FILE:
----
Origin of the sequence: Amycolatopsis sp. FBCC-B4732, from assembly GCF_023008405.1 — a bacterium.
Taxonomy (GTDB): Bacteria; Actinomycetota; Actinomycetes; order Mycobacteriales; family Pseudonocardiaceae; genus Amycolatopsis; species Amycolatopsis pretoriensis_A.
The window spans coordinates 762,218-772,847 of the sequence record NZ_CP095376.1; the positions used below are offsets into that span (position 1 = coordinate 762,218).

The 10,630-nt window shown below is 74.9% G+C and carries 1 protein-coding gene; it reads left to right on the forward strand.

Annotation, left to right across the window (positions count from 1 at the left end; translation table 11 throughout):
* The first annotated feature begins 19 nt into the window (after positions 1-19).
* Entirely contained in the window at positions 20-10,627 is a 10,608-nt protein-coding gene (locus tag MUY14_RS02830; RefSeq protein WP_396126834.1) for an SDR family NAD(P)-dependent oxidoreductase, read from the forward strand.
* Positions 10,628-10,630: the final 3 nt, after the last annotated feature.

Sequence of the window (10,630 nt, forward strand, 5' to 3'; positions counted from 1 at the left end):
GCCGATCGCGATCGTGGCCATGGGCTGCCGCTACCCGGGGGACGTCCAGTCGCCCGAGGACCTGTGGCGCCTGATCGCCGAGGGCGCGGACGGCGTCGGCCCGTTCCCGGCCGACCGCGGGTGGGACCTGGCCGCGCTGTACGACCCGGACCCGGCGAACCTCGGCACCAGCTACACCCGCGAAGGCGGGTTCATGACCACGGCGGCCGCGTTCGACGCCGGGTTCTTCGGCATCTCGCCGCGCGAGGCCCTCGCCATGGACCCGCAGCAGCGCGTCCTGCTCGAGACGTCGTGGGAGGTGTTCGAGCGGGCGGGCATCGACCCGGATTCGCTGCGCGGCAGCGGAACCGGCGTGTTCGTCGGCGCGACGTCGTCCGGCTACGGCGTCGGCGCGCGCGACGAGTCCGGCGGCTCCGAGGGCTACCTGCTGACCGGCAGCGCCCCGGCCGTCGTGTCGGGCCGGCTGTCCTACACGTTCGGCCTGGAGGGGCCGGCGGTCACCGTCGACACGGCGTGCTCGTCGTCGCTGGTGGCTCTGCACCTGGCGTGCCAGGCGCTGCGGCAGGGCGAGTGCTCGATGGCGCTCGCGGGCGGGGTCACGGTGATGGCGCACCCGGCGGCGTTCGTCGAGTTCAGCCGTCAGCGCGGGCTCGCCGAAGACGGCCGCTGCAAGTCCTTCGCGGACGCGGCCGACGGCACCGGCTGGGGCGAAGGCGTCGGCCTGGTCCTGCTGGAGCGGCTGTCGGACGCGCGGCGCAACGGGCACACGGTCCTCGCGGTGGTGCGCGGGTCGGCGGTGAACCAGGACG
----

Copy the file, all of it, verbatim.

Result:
Origin of the sequence: Amycolatopsis sp. FBCC-B4732, from assembly GCF_023008405.1 — a bacterium.
Taxonomy (GTDB): Bacteria; Actinomycetota; Actinomycetes; order Mycobacteriales; family Pseudonocardiaceae; genus Amycolatopsis; species Amycolatopsis pretoriensis_A.
The window spans coordinates 762,218-772,847 of the sequence record NZ_CP095376.1; the positions used below are offsets into that span (position 1 = coordinate 762,218).

The 10,630-nt window shown below is 74.9% G+C and carries 1 protein-coding gene; it reads left to right on the forward strand.

Annotation, left to right across the window (positions count from 1 at the left end; translation table 11 throughout):
* The first annotated feature begins 19 nt into the window (after positions 1-19).
* Entirely contained in the window at positions 20-10,627 is a 10,608-nt protein-coding gene (locus tag MUY14_RS02830; RefSeq protein WP_396126834.1) for an SDR family NAD(P)-dependent oxidoreductase, read from the forward strand.
* Positions 10,628-10,630: the final 3 nt, after the last annotated feature.

Sequence of the window (10,630 nt, forward strand, 5' to 3'; positions counted from 1 at the left end):
GCCGATCGCGATCGTGGCCATGGGCTGCCGCTACCCGGGGGACGTCCAGTCGCCCGAGGACCTGTGGCGCCTGATCGCCGAGGGCGCGGACGGCGTCGGCCCGTTCCCGGCCGACCGCGGGTGGGACCTGGCCGCGCTGTACGACCCGGACCCGGCGAACCTCGGCACCAGCTACACCCGCGAAGGCGGGTTCATGACCACGGCGGCCGCGTTCGACGCCGGGTTCTTCGGCATCTCGCCGCGCGAGGCCCTCGCCATGGACCCGCAGCAGCGCGTCCTGCTCGAGACGTCGTGGGAGGTGTTCGAGCGGGCGGGCATCGACCCGGATTCGCTGCGCGGCAGCGGAACCGGCGTGTTCGTCGGCGCGACGTCGTCCGGCTACGGCGTCGGCGCGCGCGACGAGTCCGGCGGCTCCGAGGGCTACCTGCTGACCGGCAGCGCCCCGGCCGTCGTGTCGGGCCGGCTGTCCTACACGTTCGGCCTGGAGGGGCCGGCGGTCACCGTCGACACGGCGTGCTCGTCGTCGCTGGTGGCTCTGCACCTGGCGTGCCAGGCGCTGCGGCAGGGCGAGTGCTCGATGGCGCTCGCGGGCGGGGTCACGGTGATGGCGCACCCGGCGGCGTTCGTCGAGTTCAGCCGTCAGCGCGGGCTCGCCGAAGACGGCCGCTGCAAGTCCTTCGCGGACGCGGCCGACGGCACCGGCTGGGGCGAAGGCGTCGGCCTGGTCCTGCTGGAGCGGCTGTCGGACGCGCGGCGCAACGGGCACACGGTCCTCGCGGTGGTGCGCGGGTCGGCGGTGAACCAGGACG